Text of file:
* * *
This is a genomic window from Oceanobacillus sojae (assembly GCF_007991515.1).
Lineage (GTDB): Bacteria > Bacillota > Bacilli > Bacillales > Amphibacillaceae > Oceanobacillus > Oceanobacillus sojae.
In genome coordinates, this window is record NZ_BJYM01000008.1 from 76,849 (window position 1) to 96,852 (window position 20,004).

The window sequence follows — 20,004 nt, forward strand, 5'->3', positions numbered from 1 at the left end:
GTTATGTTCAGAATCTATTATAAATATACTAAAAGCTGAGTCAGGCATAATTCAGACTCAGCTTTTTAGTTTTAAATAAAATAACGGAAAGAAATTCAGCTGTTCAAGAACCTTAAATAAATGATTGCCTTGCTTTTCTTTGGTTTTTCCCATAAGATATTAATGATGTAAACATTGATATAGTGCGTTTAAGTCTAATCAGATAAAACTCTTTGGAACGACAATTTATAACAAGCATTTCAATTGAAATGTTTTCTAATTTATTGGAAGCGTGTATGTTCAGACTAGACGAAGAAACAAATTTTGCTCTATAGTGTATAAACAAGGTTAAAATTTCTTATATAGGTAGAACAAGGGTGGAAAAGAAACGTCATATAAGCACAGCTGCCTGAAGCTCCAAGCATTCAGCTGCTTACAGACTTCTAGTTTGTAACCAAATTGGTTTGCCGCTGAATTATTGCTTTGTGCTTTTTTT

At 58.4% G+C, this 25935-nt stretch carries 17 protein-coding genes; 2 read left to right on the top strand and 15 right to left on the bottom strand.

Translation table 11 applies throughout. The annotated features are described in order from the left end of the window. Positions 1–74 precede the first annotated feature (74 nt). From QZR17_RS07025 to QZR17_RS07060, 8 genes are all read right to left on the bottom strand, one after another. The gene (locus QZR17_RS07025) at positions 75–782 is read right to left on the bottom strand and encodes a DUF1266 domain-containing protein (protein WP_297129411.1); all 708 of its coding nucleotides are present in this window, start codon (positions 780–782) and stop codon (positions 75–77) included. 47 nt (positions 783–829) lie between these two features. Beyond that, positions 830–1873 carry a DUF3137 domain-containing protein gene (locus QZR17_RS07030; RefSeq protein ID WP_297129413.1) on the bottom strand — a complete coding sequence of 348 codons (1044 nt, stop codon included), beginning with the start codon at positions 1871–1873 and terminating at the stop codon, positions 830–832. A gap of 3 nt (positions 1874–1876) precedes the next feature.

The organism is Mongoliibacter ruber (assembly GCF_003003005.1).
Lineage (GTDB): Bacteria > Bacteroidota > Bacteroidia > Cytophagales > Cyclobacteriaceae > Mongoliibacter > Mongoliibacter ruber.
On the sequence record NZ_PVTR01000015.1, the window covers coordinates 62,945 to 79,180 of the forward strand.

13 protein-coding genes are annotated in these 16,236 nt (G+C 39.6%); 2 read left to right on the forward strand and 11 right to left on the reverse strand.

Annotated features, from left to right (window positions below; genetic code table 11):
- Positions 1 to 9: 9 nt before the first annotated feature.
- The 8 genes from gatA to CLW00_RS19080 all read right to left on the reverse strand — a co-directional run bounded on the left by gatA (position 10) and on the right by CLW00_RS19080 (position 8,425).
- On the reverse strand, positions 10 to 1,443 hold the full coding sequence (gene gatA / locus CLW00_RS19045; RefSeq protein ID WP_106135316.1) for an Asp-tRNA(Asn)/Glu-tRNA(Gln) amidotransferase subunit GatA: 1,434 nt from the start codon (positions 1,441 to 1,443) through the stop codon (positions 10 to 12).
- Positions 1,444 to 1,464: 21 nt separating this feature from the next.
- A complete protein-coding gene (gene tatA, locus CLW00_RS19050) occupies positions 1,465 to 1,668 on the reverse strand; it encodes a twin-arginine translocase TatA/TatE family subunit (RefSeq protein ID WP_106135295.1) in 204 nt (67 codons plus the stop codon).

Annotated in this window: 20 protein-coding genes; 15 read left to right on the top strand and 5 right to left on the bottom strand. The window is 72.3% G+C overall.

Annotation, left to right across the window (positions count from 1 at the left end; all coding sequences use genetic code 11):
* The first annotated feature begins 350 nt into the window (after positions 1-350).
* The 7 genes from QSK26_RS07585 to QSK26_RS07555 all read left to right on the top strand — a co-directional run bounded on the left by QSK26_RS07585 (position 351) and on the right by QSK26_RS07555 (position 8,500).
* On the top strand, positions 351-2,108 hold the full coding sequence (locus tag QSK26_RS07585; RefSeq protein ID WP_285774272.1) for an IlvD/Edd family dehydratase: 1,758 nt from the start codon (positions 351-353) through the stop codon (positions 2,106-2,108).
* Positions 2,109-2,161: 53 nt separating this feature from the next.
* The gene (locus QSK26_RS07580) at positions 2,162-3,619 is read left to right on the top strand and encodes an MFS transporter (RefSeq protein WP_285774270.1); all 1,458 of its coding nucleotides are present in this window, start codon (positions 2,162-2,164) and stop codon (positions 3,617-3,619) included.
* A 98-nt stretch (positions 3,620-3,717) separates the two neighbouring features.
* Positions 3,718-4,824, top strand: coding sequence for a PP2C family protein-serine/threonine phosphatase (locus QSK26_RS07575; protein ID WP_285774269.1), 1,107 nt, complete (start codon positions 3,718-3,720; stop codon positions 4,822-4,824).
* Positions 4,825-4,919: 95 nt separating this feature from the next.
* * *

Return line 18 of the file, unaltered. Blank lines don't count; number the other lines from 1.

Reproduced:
Annotated in this window: 20 protein-coding genes; 15 read left to right on the top strand and 5 right to left on the bottom strand. The window is 72.3% G+C overall.